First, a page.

Internaut: Services shops take on more government IT

Shawn P. McCarthy

The stars seem to be lining up in a way that could push even more business toward the big IT service vendors that already handle so much of the federal government's need for IT.

8The Federal Enterprise Architecture initiative is prompting government agencies to adjust the way they license, manage and access their software. Meanwhile, cost-cutting efforts are encouraging agencies to develop multi-agency applications (example: finance systems) and homeland security needs continue to encourage data sharing across departments (example: the Justice Extensible Markup Language effort).

8Many of these efforts have a big impact on government networks and secure intranets. As employees need access to remotely hosted applications, and as more data needs to traverse multiple networks, the need for more bandwidth, servers and hubs continues to climb.

8Meanwhile, some cities, including New York and Philadelphia, are building citywide wireless systems that could eventually network everything from police cars and maintenance vehicles to traffic lights.

All of this leads to large-scale IT projects that are so complex that the government must increasingly rely on the skills offered by the system engineers and project managers employed at big IT services vendors. And once the jobs are done, agencies don't have to worry about what to do with suddenly idle employees. That becomes the service vendor's problem.

Evidence of this growth is already apparent. According to a recent vendor analysis by my employer, IDC, the two biggest IT service providers to the federal government today are Northrop Grumman Corp. and Lockheed Martin Corp. Both companies are major defense contractors that also provide a wide range of computer services to both defense and civilian agencies. That alone isn't news, as the pair has occupied the top two vendor slots in the IDC survey for some time. But their government IT businesses have grown substantially. For 2003, both saw a gain of about 20 percent over their 2002 government IT revenue. Northrop's IT business alone was $8.3 billion in 2003; Lockheed's was $7.7 billion.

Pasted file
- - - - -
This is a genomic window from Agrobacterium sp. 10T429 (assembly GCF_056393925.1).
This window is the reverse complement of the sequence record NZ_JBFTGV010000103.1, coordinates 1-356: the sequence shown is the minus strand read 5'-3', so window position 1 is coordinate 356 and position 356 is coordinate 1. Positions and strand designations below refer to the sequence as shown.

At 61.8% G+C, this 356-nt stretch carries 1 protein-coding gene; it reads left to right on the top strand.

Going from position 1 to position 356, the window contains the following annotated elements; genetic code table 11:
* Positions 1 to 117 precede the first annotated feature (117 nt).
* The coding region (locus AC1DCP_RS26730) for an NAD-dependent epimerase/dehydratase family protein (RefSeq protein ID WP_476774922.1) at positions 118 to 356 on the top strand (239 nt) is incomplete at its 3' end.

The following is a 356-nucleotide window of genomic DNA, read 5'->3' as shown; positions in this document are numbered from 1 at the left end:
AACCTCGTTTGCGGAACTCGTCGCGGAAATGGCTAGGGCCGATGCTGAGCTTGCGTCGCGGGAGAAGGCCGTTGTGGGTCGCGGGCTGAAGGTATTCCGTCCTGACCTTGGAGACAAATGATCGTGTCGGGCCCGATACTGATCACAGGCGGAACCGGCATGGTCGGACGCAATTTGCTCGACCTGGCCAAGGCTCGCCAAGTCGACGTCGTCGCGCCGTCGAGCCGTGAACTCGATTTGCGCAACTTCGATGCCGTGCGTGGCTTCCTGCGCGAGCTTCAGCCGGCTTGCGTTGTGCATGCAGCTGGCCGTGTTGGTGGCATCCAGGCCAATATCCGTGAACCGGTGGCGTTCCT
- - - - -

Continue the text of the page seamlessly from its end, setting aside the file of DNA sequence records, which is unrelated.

In fact, each of the top three, and eight of the top 15, government IT vendors in 2003 were pure service providers, while others, such as IBM Corp. and Hewlett-Packard Co., received contracts for hardware, software and, increasingly, services.

Government leads the way

In contrast, most of the top IT vendors in the banking industry and the health care field are hardware or software providers. Government seems to be leading the way in the use of IT service providers, in part because of the complexity and scope of its systems, and because the failure rate for such projects tends to be low.

Of course there are exceptions to this success trend. The recent failure of the FBI's Virtual Case File system shows that even projects with top-level IT service providers such as Science Applications International Corp. can have problems. But sometimes the problem is as much a change management issue as it is a project management one. In the case of the VCF, the FBI significantly changed its original requirements. Because of this boondoggle, expect to see vendors establish fairly rigid change management processes for future projects.

Insisting on a tightly controlled change management process is just one example of how the big IT service vendors have become masters at coordinating broad, multiyear service and development contracts. For good or bad, the federal government is increasing its reliance on these vendors.

Shawn P. McCarthy is senior analyst and program manager for government IT opportunities at IDC of Framingham, Mass. E-mail him at

About the Author

Shawn McCarthy, a former writer for GCN, is senior analyst and program manager for government IT opportunities at IDC.

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